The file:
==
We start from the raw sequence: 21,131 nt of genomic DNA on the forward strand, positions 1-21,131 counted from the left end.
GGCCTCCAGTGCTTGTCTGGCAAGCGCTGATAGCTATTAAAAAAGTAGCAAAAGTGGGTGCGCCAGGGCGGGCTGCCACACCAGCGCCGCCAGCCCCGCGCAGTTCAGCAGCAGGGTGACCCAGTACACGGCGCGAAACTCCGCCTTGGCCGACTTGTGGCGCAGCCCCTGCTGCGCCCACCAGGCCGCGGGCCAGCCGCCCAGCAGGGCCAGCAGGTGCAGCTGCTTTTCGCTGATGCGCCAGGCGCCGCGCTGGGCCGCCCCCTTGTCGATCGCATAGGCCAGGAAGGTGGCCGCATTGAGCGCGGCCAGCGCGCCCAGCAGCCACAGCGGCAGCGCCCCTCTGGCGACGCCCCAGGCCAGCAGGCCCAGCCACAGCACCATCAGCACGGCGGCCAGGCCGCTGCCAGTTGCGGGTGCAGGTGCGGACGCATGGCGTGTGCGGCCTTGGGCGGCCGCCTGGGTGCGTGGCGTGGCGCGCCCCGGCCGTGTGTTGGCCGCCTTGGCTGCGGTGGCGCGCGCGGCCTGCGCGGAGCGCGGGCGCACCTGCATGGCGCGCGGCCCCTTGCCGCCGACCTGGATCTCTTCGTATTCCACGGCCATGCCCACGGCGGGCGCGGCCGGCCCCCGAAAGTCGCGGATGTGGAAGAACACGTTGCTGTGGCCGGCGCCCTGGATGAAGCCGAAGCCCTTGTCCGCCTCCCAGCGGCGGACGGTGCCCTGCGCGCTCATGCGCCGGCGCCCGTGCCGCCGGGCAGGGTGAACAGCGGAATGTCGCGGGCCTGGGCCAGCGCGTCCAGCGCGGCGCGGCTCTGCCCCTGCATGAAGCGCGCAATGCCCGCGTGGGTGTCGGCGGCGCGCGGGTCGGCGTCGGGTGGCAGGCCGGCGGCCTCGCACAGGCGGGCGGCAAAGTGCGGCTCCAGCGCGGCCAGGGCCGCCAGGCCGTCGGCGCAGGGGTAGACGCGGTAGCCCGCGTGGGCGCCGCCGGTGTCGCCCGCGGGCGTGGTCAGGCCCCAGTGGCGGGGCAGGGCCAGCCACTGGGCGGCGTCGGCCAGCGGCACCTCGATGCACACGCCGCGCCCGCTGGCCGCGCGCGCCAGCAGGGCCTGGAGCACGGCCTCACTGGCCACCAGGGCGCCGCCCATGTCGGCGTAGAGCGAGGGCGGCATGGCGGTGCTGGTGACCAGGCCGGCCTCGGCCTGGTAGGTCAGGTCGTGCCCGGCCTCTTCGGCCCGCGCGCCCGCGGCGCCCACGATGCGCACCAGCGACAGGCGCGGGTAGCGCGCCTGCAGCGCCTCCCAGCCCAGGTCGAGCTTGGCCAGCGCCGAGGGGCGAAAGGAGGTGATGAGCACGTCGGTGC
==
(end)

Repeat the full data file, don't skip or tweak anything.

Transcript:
We start from the raw sequence: 21,131 nt of genomic DNA on the forward strand, positions 1-21,131 counted from the left end.
GGCCTCCAGTGCTTGTCTGGCAAGCGCTGATAGCTATTAAAAAAGTAGCAAAAGTGGGTGCGCCAGGGCGGGCTGCCACACCAGCGCCGCCAGCCCCGCGCAGTTCAGCAGCAGGGTGACCCAGTACACGGCGCGAAACTCCGCCTTGGCCGACTTGTGGCGCAGCCCCTGCTGCGCCCACCAGGCCGCGGGCCAGCCGCCCAGCAGGGCCAGCAGGTGCAGCTGCTTTTCGCTGATGCGCCAGGCGCCGCGCTGGGCCGCCCCCTTGTCGATCGCATAGGCCAGGAAGGTGGCCGCATTGAGCGCGGCCAGCGCGCCCAGCAGCCACAGCGGCAGCGCCCCTCTGGCGACGCCCCAGGCCAGCAGGCCCAGCCACAGCACCATCAGCACGGCGGCCAGGCCGCTGCCAGTTGCGGGTGCAGGTGCGGACGCATGGCGTGTGCGGCCTTGGGCGGCCGCCTGGGTGCGTGGCGTGGCGCGCCCCGGCCGTGTGTTGGCCGCCTTGGCTGCGGTGGCGCGCGCGGCCTGCGCGGAGCGCGGGCGCACCTGCATGGCGCGCGGCCCCTTGCCGCCGACCTGGATCTCTTCGTATTCCACGGCCATGCCCACGGCGGGCGCGGCCGGCCCCCGAAAGTCGCGGATGTGGAAGAACACGTTGCTGTGGCCGGCGCCCTGGATGAAGCCGAAGCCCTTGTCCGCCTCCCAGCGGCGGACGGTGCCCTGCGCGCTCATGCGCCGGCGCCCGTGCCGCCGGGCAGGGTGAACAGCGGAATGTCGCGGGCCTGGGCCAGCGCGTCCAGCGCGGCGCGGCTCTGCCCCTGCATGAAGCGCGCAATGCCCGCGTGGGTGTCGGCGGCGCGCGGGTCGGCGTCGGGTGGCAGGCCGGCGGCCTCGCACAGGCGGGCGGCAAAGTGCGGCTCCAGCGCGGCCAGGGCCGCCAGGCCGTCGGCGCAGGGGTAGACGCGGTAGCCCGCGTGGGCGCCGCCGGTGTCGCCCGCGGGCGTGGTCAGGCCCCAGTGGCGGGGCAGGGCCAGCCACTGGGCGGCGTCGGCCAGCGGCACCTCGATGCACACGCCGCGCCCGCTGGCCGCGCGCGCCAGCAGGGCCTGGAGCACGGCCTCACTGGCCACCAGGGCGCCGCCCATGTCGGCGTAGAGCGAGGGCGGCATGGCGGTGCTGGTGACCAGGCCGGCCTCGGCCTGGTAGGTCAGGTCGTGCCCGGCCTCTTCGGCCCGCGCGCCCGCGGCGCCCACGATGCGCACCAGCGACAGGCGCGGGTAGCGCGCCTGCAGCGCCTCCCAGCCCAGGTCGAGCTTGGCCAGCGCCGAGGGGCGAAAGGAGGTGATGAGCACGTCGGTGC